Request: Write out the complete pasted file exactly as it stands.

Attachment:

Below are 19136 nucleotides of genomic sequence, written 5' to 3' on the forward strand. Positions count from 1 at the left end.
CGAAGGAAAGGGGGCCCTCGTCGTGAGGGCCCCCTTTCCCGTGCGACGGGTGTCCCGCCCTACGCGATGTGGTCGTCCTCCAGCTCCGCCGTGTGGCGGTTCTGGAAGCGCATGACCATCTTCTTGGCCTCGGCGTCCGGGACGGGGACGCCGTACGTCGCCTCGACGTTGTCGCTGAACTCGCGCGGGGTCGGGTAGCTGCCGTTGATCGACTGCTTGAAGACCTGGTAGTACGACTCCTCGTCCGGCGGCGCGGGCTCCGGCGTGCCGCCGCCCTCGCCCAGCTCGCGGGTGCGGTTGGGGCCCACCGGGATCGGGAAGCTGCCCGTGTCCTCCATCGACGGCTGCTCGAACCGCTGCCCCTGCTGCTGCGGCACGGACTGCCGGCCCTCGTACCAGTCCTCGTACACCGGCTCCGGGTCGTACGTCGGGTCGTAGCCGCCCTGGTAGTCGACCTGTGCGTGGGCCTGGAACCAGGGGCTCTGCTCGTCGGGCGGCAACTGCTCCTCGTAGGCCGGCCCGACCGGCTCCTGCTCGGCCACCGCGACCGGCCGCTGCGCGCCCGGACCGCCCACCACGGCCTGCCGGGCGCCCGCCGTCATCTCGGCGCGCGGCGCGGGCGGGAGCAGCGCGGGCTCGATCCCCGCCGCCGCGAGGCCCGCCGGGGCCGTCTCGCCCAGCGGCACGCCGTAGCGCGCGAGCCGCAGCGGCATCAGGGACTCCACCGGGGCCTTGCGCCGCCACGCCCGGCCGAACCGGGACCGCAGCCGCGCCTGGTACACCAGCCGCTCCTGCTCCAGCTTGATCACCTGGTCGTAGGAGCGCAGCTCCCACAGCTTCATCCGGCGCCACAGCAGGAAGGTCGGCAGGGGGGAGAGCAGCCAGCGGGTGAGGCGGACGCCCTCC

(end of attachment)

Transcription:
Below are 19136 nucleotides of genomic sequence, written 5' to 3' on the forward strand. Positions count from 1 at the left end.
CGAAGGAAAGGGGGCCCTCGTCGTGAGGGCCCCCTTTCCCGTGCGACGGGTGTCCCGCCCTACGCGATGTGGTCGTCCTCCAGCTCCGCCGTGTGGCGGTTCTGGAAGCGCATGACCATCTTCTTGGCCTCGGCGTCCGGGACGGGGACGCCGTACGTCGCCTCGACGTTGTCGCTGAACTCGCGCGGGGTCGGGTAGCTGCCGTTGATCGACTGCTTGAAGACCTGGTAGTACGACTCCTCGTCCGGCGGCGCGGGCTCCGGCGTGCCGCCGCCCTCGCCCAGCTCGCGGGTGCGGTTGGGGCCCACCGGGATCGGGAAGCTGCCCGTGTCCTCCATCGACGGCTGCTCGAACCGCTGCCCCTGCTGCTGCGGCACGGACTGCCGGCCCTCGTACCAGTCCTCGTACACCGGCTCCGGGTCGTACGTCGGGTCGTAGCCGCCCTGGTAGTCGACCTGTGCGTGGGCCTGGAACCAGGGGCTCTGCTCGTCGGGCGGCAACTGCTCCTCGTAGGCCGGCCCGACCGGCTCCTGCTCGGCCACCGCGACCGGCCGCTGCGCGCCCGGACCGCCCACCACGGCCTGCCGGGCGCCCGCCGTCATCTCGGCGCGCGGCGCGGGCGGGAGCAGCGCGGGCTCGATCCCCGCCGCCGCGAGGCCCGCCGGGGCCGTCTCGCCCAGCGGCACGCCGTAGCGCGCGAGCCGCAGCGGCATCAGGGACTCCACCGGGGCCTTGCGCCGCCACGCCCGGCCGAACCGGGACCGCAGCCGCGCCTGGTACACCAGCCGCTCCTGCTCCAGCTTGATCACCTGGTCGTAGGAGCGCAGCTCCCACAGCTTCATCCGGCGCCACAGCAGGAAGGTCGGCAGGGGGGAGAGCAGCCAGCGGGTGAGGCGGACGCCCTCC